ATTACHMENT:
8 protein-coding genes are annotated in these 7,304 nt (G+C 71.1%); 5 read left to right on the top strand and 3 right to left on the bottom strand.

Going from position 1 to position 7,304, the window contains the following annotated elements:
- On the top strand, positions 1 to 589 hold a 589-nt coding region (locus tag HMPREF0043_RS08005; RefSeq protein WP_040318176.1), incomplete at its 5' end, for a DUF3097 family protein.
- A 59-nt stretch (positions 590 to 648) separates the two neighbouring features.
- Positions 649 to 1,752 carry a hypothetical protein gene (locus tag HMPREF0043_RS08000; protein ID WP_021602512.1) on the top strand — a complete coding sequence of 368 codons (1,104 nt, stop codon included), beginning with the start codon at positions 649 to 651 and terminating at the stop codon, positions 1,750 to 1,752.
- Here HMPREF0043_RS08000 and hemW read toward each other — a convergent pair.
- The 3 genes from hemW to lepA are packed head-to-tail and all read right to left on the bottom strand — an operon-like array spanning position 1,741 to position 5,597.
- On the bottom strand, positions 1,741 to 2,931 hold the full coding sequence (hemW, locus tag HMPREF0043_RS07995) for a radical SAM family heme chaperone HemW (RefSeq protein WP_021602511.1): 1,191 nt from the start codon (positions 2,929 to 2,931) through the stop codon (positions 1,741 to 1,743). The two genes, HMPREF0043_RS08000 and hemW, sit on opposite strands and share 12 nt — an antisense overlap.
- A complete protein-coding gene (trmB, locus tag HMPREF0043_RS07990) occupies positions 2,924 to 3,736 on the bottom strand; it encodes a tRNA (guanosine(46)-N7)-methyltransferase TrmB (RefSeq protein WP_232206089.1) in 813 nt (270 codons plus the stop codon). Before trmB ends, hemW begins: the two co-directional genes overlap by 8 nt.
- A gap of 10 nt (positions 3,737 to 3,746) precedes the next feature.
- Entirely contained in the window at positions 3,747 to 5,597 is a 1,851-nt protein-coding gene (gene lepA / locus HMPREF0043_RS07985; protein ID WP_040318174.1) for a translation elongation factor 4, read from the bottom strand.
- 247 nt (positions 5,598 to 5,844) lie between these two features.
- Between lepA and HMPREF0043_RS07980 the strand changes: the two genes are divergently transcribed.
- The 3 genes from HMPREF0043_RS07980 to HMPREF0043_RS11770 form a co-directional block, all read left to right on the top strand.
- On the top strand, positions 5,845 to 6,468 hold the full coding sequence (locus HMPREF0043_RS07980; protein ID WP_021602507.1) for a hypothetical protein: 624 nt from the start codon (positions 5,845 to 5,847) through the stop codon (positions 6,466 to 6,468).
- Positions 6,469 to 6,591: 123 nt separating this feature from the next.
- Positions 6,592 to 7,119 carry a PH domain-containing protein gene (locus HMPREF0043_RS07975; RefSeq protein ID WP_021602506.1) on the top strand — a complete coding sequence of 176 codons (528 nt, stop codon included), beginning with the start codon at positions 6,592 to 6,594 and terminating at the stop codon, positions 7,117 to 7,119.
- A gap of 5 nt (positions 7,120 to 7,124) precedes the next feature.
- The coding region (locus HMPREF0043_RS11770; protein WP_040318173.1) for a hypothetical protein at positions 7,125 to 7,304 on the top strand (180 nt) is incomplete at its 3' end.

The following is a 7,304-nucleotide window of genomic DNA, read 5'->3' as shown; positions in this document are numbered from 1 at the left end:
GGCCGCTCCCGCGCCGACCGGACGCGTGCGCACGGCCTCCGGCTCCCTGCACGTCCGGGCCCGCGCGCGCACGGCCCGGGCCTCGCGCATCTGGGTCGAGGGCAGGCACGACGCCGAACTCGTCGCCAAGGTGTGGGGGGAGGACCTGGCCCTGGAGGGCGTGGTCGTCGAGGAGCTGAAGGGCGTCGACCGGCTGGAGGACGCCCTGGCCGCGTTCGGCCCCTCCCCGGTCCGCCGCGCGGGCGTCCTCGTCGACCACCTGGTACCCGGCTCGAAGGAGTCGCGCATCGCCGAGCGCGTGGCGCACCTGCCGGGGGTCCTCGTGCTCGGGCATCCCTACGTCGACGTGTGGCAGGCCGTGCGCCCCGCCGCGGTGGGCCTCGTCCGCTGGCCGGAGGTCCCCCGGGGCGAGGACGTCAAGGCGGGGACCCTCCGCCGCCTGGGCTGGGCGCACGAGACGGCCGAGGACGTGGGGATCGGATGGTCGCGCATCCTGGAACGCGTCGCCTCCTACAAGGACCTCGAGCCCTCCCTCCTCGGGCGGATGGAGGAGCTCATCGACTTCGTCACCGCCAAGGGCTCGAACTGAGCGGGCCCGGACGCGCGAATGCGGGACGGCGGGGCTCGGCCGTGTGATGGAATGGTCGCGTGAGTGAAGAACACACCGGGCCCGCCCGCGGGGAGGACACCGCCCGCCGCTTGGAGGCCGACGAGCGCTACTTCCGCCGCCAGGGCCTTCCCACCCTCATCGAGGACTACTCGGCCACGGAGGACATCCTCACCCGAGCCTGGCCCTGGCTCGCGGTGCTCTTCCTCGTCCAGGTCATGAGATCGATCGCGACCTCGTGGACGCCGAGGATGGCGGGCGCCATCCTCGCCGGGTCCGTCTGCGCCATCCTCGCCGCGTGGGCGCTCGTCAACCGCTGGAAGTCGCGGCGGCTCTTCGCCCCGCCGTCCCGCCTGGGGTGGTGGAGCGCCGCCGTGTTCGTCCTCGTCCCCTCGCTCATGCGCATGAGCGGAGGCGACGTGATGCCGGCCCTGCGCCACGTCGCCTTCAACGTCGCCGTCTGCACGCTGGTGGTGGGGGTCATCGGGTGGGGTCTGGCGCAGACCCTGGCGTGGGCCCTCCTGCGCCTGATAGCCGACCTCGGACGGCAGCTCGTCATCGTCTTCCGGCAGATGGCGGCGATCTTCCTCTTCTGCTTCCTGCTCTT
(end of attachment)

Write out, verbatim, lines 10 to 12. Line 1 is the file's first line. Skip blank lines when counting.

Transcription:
- A gap of 10 nt (positions 3,737 to 3,746) precedes the next feature.
- Entirely contained in the window at positions 3,747 to 5,597 is a 1,851-nt protein-coding gene (gene lepA / locus HMPREF0043_RS07985; protein ID WP_040318174.1) for a translation elongation factor 4, read from the bottom strand.
- 247 nt (positions 5,598 to 5,844) lie between these two features.